Apple Designs iPhone 6S to Resist Accidental Bending: Reports
Today's topics include a stronger frame for the latest iPhone models, a new holding company for Google, a Windows 10 release for Internet of things devices and the end of subscriber contracts at Verizon.
Apple's upcoming iPhone 6S isn't yet here, but already speculation is swirling that the company has modified the back plate of the next iPhone models to avoid the bending problems that some owners reported when they carried their phones in their pockets.
Unbox Therapy's Lewis Hilsenteger, who creates video reviews and reports about a wide range of consumer products including smartphones, revealed what he said is the latest and improved back plate made for Apple's next iPhone in an Aug. 10 video he posted on YouTube.
Google on Aug. 10 created a holding company, Alphabet, so it can reorganize its 40,000 employees and separate its core businesses from its venture and innovation side.
Google becomes a separate subsidiary that controls the search and advertising businesses, Android mobile operating system development, YouTube, Google Maps, Google Ads and the Google Play sales franchise.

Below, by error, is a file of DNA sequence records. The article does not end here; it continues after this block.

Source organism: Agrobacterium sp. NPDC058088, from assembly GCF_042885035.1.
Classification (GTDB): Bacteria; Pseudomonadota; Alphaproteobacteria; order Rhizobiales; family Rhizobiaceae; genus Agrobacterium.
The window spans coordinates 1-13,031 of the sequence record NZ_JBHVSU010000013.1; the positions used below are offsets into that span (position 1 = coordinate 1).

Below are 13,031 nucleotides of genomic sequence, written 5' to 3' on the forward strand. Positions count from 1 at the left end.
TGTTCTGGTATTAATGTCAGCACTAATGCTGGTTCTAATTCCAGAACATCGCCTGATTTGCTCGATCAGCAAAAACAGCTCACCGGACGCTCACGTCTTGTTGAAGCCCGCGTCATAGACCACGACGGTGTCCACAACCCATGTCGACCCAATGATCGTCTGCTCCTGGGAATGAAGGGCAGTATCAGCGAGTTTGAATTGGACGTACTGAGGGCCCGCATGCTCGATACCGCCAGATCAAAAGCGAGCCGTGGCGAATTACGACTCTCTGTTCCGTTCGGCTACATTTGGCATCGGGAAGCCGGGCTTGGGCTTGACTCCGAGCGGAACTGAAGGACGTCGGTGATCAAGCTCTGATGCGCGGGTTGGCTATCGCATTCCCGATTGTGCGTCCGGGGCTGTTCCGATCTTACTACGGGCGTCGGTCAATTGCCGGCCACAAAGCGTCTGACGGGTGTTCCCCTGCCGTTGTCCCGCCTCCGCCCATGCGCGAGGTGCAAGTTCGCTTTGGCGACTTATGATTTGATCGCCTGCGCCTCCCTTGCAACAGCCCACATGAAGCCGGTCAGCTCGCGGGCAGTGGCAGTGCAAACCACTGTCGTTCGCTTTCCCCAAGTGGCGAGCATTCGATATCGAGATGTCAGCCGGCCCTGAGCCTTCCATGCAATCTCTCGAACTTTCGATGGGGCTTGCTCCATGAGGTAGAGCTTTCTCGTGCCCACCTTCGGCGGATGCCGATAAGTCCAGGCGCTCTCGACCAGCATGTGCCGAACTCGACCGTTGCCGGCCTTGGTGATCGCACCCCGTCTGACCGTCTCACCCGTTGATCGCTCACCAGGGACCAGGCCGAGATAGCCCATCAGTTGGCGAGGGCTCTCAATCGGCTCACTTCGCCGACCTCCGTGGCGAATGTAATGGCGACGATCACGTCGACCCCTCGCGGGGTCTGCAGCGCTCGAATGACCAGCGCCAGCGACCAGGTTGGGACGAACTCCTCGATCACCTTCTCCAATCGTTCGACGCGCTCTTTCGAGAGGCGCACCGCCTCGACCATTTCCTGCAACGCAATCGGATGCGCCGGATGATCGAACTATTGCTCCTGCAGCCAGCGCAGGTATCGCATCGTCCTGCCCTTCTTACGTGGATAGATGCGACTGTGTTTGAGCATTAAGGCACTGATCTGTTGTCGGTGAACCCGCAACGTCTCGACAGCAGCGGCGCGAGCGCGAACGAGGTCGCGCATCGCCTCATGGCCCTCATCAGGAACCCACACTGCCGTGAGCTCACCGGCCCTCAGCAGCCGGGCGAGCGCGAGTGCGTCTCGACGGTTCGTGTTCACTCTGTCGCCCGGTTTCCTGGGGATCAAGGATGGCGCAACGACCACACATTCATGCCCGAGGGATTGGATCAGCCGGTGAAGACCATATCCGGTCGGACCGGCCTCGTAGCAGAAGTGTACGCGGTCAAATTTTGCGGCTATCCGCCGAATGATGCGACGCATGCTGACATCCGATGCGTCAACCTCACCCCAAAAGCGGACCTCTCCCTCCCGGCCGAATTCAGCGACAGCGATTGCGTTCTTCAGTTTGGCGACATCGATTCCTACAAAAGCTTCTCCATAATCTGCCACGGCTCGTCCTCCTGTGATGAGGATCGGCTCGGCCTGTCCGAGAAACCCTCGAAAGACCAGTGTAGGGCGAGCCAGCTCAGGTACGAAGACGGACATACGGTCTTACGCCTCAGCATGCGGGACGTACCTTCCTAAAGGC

Alphabet will encompass next-generation businesses and ventures such as Nest, Google Capital, Calico, the Google X Works and Google Fiber, the latter of which would like to wire the entire United States if given a chance.
Microsoft has a new Windows 10 release for Internet of things devices, specifically the Raspberry Pi 2 and the MinnowBoard Max maker boards.
"GPIO performance on the Raspberry Pi 2 has improved by 8X to 10X," said Steve Teixeira, director of program management for the Internet of Things group at Microsoft. GPIO, short for general-purpose input/output, is the connector that acts as the physical interface between the Raspberry Pi board and the outside world.
Starting Aug. 13, Verizon Wireless will offer no-contract cellular data and phone packages to new and existing customers.
Firm in its belief for years that contracts are king, the company pushed back against rivals like T-Mobile that were tearing up customer contracts and letting their customers choose their service plans and their carrier relationships without limitations.
But in a brief announcement on Aug. 10, the company said that it will stop requiring subscriber contracts and allow users to choose from a variety services that it says will more closely match their customers' needs and lifestyles.